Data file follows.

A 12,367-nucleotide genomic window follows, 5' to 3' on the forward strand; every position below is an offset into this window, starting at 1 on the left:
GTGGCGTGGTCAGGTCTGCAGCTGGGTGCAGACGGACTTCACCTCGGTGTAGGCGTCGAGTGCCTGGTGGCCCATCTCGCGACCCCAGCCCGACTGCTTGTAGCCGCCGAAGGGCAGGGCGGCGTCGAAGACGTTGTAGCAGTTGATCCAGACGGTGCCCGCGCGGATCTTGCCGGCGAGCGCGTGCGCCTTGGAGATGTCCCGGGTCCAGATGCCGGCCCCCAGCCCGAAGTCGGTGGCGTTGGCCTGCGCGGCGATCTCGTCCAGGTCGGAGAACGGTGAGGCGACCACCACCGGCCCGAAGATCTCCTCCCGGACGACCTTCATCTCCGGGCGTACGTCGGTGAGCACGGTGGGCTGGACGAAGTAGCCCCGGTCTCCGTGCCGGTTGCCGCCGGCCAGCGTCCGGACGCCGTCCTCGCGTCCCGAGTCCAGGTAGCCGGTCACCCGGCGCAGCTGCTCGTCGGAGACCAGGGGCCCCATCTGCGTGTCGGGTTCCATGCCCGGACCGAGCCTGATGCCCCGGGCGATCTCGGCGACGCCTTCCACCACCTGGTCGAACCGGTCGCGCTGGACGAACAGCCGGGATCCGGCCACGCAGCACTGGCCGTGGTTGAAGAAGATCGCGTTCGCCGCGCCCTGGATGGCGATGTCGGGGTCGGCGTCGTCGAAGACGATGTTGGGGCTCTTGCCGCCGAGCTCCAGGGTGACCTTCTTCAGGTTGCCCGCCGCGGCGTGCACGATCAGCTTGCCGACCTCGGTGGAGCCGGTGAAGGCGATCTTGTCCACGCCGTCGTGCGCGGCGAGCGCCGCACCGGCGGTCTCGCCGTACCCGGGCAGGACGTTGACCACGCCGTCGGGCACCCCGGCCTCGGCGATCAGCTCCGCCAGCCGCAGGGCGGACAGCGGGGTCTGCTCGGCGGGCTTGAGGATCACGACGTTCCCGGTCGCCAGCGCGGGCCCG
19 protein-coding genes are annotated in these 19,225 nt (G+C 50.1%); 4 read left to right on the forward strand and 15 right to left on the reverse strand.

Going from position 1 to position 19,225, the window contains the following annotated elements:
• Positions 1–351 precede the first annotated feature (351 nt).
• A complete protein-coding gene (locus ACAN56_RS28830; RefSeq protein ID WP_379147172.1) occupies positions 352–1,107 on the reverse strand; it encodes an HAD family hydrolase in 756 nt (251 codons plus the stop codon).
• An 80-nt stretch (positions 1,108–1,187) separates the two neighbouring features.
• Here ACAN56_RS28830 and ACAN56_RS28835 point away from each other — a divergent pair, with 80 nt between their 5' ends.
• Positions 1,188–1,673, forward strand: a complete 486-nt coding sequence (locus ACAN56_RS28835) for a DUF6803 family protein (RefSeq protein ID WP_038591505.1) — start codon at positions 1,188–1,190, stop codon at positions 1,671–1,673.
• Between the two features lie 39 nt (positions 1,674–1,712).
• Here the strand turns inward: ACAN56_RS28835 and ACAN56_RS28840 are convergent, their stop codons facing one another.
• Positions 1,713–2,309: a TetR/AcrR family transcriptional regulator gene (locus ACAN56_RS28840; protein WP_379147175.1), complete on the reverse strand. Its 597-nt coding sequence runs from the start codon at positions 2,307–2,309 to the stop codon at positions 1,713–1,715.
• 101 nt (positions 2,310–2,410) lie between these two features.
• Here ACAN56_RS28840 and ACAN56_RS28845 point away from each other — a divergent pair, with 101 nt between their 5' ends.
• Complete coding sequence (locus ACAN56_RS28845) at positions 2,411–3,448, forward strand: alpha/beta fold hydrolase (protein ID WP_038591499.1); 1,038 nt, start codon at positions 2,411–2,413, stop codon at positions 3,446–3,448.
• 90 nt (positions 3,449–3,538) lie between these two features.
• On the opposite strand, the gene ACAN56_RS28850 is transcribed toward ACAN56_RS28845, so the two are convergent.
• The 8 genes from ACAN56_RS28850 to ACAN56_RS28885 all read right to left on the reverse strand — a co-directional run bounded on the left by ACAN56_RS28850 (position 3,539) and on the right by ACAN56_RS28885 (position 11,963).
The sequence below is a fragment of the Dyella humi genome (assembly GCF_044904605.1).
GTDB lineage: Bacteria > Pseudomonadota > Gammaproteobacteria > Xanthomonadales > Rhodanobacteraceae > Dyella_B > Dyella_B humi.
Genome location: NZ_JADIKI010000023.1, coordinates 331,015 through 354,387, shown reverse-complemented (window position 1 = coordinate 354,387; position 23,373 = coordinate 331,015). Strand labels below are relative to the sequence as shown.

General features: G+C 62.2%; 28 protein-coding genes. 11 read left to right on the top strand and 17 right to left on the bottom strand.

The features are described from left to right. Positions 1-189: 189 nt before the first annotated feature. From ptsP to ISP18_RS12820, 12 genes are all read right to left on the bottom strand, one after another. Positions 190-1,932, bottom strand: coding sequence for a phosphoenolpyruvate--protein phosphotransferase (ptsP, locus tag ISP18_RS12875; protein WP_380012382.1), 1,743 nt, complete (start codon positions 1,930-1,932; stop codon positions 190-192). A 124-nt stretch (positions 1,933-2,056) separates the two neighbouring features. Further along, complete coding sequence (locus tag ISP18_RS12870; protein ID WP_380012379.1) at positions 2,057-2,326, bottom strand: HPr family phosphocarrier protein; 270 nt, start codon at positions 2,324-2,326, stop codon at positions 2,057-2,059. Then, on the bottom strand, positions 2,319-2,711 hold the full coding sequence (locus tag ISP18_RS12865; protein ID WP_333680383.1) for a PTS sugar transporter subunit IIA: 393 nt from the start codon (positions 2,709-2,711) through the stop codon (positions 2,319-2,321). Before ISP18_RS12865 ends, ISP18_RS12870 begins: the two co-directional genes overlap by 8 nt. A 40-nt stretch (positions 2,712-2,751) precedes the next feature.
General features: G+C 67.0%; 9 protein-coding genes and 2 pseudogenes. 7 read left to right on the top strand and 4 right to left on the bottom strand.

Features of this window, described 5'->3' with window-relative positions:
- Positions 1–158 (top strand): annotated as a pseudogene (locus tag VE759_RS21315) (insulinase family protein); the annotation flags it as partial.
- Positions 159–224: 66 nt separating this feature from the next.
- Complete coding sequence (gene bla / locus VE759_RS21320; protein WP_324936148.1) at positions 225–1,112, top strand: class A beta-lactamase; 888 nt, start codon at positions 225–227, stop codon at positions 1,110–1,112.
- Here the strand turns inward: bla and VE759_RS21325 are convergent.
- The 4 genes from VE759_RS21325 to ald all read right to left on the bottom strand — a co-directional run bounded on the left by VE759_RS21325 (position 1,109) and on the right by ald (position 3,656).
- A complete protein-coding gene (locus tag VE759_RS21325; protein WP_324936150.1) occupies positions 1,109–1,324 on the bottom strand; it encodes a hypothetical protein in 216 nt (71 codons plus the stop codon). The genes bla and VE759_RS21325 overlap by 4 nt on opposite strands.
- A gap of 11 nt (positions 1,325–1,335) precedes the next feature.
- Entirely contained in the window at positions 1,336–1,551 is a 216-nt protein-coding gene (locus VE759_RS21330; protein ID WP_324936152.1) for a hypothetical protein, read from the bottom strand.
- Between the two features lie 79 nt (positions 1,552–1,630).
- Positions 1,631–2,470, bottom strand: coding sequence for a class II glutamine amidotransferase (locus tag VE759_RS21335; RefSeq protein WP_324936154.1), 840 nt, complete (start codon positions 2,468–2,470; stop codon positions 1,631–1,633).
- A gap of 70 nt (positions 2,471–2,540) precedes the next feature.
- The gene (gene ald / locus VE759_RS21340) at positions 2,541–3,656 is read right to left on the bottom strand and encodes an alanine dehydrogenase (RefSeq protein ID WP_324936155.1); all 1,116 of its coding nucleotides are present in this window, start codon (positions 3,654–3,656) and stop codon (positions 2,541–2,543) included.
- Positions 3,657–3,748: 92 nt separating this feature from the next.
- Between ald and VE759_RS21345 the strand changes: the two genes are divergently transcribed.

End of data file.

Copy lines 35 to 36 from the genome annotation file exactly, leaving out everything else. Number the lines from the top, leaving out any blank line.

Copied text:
- Positions 1,631–2,470, bottom strand: coding sequence for a class II glutamine amidotransferase (locus tag VE759_RS21335; RefSeq protein WP_324936154.1), 840 nt, complete (start codon positions 2,468–2,470; stop codon positions 1,631–1,633).
- A gap of 70 nt (positions 2,471–2,540) precedes the next feature.